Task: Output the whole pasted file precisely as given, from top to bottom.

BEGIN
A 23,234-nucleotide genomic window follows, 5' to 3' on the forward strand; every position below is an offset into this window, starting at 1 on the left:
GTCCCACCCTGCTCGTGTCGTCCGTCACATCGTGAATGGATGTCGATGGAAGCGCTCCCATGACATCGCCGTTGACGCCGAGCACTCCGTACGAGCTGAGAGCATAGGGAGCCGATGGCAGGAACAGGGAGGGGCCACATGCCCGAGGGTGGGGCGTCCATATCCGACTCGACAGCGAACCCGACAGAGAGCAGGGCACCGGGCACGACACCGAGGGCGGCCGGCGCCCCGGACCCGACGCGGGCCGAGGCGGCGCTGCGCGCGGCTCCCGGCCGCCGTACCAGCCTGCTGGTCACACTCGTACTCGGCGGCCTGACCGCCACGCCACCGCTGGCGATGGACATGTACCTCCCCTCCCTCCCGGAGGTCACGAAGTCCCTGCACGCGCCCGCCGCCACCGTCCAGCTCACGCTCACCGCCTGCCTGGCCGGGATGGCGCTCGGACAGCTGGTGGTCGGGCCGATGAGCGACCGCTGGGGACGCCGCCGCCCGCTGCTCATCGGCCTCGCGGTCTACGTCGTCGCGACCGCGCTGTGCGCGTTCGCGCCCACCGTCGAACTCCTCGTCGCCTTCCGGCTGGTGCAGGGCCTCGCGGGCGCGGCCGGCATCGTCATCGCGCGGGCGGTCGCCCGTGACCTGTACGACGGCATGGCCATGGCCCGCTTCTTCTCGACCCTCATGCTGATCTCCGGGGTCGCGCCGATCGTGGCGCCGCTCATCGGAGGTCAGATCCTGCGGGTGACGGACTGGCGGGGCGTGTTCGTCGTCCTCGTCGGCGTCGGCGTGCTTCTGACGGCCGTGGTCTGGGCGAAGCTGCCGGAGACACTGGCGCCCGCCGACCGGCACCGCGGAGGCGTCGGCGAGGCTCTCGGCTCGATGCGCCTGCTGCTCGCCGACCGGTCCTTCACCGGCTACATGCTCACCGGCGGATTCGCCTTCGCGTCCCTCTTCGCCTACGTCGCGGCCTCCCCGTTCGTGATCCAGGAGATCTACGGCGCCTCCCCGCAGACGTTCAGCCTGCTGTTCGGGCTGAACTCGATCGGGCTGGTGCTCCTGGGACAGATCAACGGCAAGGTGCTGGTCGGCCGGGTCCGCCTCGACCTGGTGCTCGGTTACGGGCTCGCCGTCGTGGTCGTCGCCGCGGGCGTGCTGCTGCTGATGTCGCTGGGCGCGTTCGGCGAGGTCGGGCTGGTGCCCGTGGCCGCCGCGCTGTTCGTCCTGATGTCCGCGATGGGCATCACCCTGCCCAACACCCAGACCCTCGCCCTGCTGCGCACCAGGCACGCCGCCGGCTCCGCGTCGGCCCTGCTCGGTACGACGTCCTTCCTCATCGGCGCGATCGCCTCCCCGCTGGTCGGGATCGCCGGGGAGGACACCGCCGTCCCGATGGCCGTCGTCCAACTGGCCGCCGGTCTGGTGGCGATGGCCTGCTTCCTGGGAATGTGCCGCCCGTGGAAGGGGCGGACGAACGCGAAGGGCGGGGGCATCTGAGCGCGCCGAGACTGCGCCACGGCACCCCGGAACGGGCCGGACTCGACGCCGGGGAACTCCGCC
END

A 23,234-nucleotide genomic window follows, 5' to 3' on the forward strand; every position below is an offset into this window, starting at 1 on the left:
GTCCCACCCTGCTCGTGTCGTCCGTCACATCGTGAATGGATGTCGATGGAAGCGCTCCCATGACATCGCCGTTGACGCCGAGCACTCCGTACGAGCTGAGAGCATAGGGAGCCGATGGCAGGAACAGGGAGGGGCCACATGCCCGAGGGTGGGGCGTCCATATCCGACTCGACAGCGAACCCGACAGAGAGCAGGGCACCGGGCACGACACCGAGGGCGGCCGGCGCCCCGGACCCGACGCGGGCCGAGGCGGCGCTGCGCGCGGCTCCCGGCCGCCGTACCAGCCTGCTGGTCACACTCGTACTCGGCGGCCTGACCGCCACGCCACCGCTGGCGATGGACATGTACCTCCCCTCCCTCCCGGAGGTCACGAAGTCCCTGCACGCGCCCGCCGCCACCGTCCAGCTCACGCTCACCGCCTGCCTGGCCGGGATGGCGCTCGGACAGCTGGTGGTCGGGCCGATGAGCGACCGCTGGGGACGCCGCCGCCCGCTGCTCATCGGCCTCGCGGTCTACGTCGTCGCGACCGCGCTGTGCGCGTTCGCGCCCACCGTCGAACTCCTCGTCGCCTTCCGGCTGGTGCAGGGCCTCGCGGGCGCGGCCGGCATCGTCATCGCGCGGGCGGTCGCCCGTGACCTGTACGACGGCATGGCCATGGCCCGCTTCTTCTCGACCCTCATGCTGATCTCCGGGGTCGCGCCGATCGTGGCGCCGCTCATCGGAGGTCAGATCCTGCGGGTGACGGACTGGCGGGGCGTGTTCGTCGTCCTCGTCGGCGTCGGCGTGCTTCTGACGGCCGTGGTCTGGGCGAAGCTGCCGGAGACACTGGCGCCCGCCGACCGGCACCGCGGAGGCGTCGGCGAGGCTCTCGGCTCGATGCGCCTGCTGCTCGCCGACCGGTCCTTCACCGGCTACATGCTCACCGGCGGATTCGCCTTCGCGTCCCTCTTCGCCTACGTCGCGGCCTCCCCGTTCGTGATCCAGGAGATCTACGGCGCCTCCCCGCAGACGTTCAGCCTGCTGTTCGGGCTGAACTCGATCGGGCTGGTGCTCCTGGGACAGATCAACGGCAAGGTGCTGGTCGGCCGGGTCCGCCTCGACCTGGTGCTCGGTTACGGGCTCGCCGTCGTGGTCGTCGCCGCGGGCGTGCTGCTGCTGATGTCGCTGGGCGCGTTCGGCGAGGTCGGGCTGGTGCCCGTGGCCGCCGCGCTGTTCGTCCTGATGTCCGCGATGGGCATCACCCTGCCCAACACCCAGACCCTCGCCCTGCTGCGCACCAGGCACGCCGCCGGCTCCGCGTCGGCCCTGCTCGGTACGACGTCCTTCCTCATCGGCGCGATCGCCTCCCCGCTGGTCGGGATCGCCGGGGAGGACACCGCCGTCCCGATGGCCGTCGTCCAACTGGCCGCCGGTCTGGTGGCGATGGCCTGCTTCCTGGGAATGTGCCGCCCGTGGAAGGGGCGGACGAACGCGAAGGGCGGGGGCATCTGAGCGCGCCGAGACTGCGCCACGGCACCCCGGAACGGGCCGGACTCGACGCCGGGGAACTCCGCC